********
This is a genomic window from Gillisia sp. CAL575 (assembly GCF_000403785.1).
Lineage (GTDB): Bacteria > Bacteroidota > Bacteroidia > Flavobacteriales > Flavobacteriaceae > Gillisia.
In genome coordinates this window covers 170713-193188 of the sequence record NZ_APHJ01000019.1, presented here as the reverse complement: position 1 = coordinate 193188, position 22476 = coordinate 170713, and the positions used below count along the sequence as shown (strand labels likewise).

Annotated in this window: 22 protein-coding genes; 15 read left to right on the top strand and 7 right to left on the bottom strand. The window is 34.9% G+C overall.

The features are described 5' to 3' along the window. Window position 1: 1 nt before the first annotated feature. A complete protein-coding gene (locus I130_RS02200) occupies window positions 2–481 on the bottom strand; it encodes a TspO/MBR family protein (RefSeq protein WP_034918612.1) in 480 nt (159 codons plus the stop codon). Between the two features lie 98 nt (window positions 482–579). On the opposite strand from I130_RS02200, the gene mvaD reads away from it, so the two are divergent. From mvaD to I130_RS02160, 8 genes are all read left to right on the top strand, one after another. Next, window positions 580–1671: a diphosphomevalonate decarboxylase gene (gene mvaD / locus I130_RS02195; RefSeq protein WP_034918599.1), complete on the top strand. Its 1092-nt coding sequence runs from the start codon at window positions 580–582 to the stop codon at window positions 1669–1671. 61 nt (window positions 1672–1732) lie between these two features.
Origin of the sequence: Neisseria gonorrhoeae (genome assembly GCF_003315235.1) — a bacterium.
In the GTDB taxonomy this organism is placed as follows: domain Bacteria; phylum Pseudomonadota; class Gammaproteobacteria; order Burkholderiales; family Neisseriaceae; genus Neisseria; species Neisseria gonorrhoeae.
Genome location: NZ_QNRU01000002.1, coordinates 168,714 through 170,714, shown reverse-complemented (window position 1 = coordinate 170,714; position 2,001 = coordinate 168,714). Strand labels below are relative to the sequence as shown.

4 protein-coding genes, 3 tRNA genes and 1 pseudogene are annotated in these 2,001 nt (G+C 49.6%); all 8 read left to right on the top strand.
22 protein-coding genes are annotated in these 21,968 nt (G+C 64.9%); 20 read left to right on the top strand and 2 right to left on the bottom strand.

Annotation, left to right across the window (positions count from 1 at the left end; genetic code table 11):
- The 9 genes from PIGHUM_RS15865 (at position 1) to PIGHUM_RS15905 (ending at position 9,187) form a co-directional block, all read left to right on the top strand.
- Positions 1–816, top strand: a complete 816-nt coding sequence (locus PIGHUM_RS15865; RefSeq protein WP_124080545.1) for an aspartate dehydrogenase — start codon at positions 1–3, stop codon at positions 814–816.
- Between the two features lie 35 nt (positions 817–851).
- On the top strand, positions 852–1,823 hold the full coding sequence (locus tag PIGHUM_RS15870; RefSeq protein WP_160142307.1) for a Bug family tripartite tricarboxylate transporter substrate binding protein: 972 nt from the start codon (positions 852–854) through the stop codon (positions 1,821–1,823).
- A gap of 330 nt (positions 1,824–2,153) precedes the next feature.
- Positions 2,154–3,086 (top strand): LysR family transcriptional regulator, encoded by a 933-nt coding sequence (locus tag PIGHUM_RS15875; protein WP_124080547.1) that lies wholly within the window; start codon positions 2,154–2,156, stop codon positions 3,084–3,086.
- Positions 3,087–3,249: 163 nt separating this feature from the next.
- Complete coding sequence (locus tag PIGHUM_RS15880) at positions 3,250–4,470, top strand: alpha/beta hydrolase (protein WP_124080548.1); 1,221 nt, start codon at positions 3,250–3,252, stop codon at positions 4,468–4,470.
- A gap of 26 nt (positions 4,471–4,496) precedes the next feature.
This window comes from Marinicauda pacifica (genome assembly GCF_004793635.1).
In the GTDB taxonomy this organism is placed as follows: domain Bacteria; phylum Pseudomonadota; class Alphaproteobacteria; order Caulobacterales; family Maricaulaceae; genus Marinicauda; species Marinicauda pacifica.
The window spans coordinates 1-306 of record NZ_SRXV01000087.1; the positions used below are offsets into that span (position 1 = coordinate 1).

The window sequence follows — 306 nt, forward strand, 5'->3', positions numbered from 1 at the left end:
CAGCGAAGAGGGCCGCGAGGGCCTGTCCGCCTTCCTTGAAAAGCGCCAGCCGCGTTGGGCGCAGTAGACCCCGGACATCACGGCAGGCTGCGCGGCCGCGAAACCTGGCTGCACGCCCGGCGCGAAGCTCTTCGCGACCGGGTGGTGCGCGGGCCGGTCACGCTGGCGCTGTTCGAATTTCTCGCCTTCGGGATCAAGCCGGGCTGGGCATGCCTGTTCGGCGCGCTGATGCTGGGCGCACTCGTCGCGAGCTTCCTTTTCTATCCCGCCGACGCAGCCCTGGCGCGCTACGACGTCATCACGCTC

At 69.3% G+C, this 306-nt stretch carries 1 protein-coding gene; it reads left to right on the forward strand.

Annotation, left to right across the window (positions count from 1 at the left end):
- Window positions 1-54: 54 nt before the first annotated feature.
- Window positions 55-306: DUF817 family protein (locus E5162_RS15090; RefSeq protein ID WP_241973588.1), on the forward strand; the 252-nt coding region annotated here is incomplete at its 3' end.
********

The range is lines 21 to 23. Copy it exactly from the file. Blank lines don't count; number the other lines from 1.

This window comes from Marinicauda pacifica (genome assembly GCF_004793635.1).
In the GTDB taxonomy this organism is placed as follows: domain Bacteria; phylum Pseudomonadota; class Alphaproteobacteria; order Caulobacterales; family Maricaulaceae; genus Marinicauda; species Marinicauda pacifica.
The window spans coordinates 1-306 of record NZ_SRXV01000087.1; the positions used below are offsets into that span (position 1 = coordinate 1).